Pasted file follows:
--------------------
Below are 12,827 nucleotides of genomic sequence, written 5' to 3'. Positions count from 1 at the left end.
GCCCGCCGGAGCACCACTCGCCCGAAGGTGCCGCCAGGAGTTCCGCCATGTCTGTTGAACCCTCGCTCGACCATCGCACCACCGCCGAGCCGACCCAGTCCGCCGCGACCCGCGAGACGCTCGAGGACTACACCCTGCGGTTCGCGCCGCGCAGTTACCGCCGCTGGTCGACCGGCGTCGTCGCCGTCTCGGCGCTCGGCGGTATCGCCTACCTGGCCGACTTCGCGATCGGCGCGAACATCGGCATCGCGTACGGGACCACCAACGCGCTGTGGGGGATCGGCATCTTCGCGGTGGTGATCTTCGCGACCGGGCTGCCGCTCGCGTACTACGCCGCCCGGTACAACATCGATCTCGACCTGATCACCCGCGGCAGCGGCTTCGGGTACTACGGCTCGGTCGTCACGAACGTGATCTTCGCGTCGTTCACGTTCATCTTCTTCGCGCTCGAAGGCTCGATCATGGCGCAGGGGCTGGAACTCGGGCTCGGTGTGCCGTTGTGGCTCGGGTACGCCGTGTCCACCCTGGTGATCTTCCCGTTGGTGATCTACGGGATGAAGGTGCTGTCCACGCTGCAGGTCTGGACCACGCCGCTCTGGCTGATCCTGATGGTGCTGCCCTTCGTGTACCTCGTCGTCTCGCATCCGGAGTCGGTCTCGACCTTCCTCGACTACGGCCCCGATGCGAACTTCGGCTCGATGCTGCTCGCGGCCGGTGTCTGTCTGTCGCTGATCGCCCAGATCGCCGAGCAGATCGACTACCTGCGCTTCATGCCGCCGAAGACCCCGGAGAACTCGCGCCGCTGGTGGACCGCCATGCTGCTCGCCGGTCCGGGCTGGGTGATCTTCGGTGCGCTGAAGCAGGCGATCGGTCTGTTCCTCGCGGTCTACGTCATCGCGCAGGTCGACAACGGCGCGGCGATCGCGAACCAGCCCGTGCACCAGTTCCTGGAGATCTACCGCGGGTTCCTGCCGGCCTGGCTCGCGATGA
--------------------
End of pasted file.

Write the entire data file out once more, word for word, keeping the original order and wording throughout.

Below are 12,827 nucleotides of genomic sequence, written 5' to 3'. Positions count from 1 at the left end.
GCCCGCCGGAGCACCACTCGCCCGAAGGTGCCGCCAGGAGTTCCGCCATGTCTGTTGAACCCTCGCTCGACCATCGCACCACCGCCGAGCCGACCCAGTCCGCCGCGACCCGCGAGACGCTCGAGGACTACACCCTGCGGTTCGCGCCGCGCAGTTACCGCCGCTGGTCGACCGGCGTCGTCGCCGTCTCGGCGCTCGGCGGTATCGCCTACCTGGCCGACTTCGCGATCGGCGCGAACATCGGCATCGCGTACGGGACCACCAACGCGCTGTGGGGGATCGGCATCTTCGCGGTGGTGATCTTCGCGACCGGGCTGCCGCTCGCGTACTACGCCGCCCGGTACAACATCGATCTCGACCTGATCACCCGCGGCAGCGGCTTCGGGTACTACGGCTCGGTCGTCACGAACGTGATCTTCGCGTCGTTCACGTTCATCTTCTTCGCGCTCGAAGGCTCGATCATGGCGCAGGGGCTGGAACTCGGGCTCGGTGTGCCGTTGTGGCTCGGGTACGCCGTGTCCACCCTGGTGATCTTCCCGTTGGTGATCTACGGGATGAAGGTGCTGTCCACGCTGCAGGTCTGGACCACGCCGCTCTGGCTGATCCTGATGGTGCTGCCCTTCGTGTACCTCGTCGTCTCGCATCCGGAGTCGGTCTCGACCTTCCTCGACTACGGCCCCGATGCGAACTTCGGCTCGATGCTGCTCGCGGCCGGTGTCTGTCTGTCGCTGATCGCCCAGATCGCCGAGCAGATCGACTACCTGCGCTTCATGCCGCCGAAGACCCCGGAGAACTCGCGCCGCTGGTGGACCGCCATGCTGCTCGCCGGTCCGGGCTGGGTGATCTTCGGTGCGCTGAAGCAGGCGATCGGTCTGTTCCTCGCGGTCTACGTCATCGCGCAGGTCGACAACGGCGCGGCGATCGCGAACCAGCCCGTGCACCAGTTCCTGGAGATCTACCGCGGGTTCCTGCCGGCCTGGCTCGCGATGA